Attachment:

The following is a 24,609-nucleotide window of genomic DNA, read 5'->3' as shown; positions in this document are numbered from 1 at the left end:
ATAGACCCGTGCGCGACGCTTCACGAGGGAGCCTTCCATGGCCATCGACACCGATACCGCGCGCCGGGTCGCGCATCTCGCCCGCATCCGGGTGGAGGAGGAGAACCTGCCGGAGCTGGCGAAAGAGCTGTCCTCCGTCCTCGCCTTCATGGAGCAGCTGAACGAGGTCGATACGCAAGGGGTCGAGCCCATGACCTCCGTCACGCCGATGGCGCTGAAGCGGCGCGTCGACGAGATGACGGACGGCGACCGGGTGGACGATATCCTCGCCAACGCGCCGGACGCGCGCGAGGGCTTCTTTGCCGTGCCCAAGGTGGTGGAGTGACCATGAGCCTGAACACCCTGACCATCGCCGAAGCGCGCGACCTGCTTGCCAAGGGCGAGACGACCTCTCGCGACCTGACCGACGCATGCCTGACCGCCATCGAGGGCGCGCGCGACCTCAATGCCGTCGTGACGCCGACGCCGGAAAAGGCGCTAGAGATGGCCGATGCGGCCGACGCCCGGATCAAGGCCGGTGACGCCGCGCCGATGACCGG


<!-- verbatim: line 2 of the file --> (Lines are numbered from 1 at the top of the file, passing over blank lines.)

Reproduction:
ATAGACCCGTGCGCGACGCTTCACGAGGGAGCCTTCCATGGCCATCGACACCGATACCGCGCGCCGGGTCGCGCATCTCGCCCGCATCCGGGTGGAGGAGGAGAACCTGCCGGAGCTGGCGAAAGAGCTGTCCTCCGTCCTCGCCTTCATGGAGCAGCTGAACGAGGTCGATACGCAAGGGGTCGAGCCCATGACCTCCGTCACGCCGATGGCGCTGAAGCGGCGCGTCGACGAGATGACGGACGGCGACCGGGTGGACGATATCCTCGCCAACGCGCCGGACGCGCGCGAGGGCTTCTTTGCCGTGCCCAAGGTGGTGGAGTGACCATGAGCCTGAACACCCTGACCATCGCCGAAGCGCGCGACCTGCTTGCCAAGGGCGAGACGACCTCTCGCGACCTGACCGACGCATGCCTGACCGCCATCGAGGGCGCGCGCGACCTCAATGCCGTCGTGACGCCGACGCCGGAAAAGGCGCTAGAGATGGCCGATGCGGCCGACGCCCGGATCAAGGCCGGTGACGCCGCGCCGATGACCGG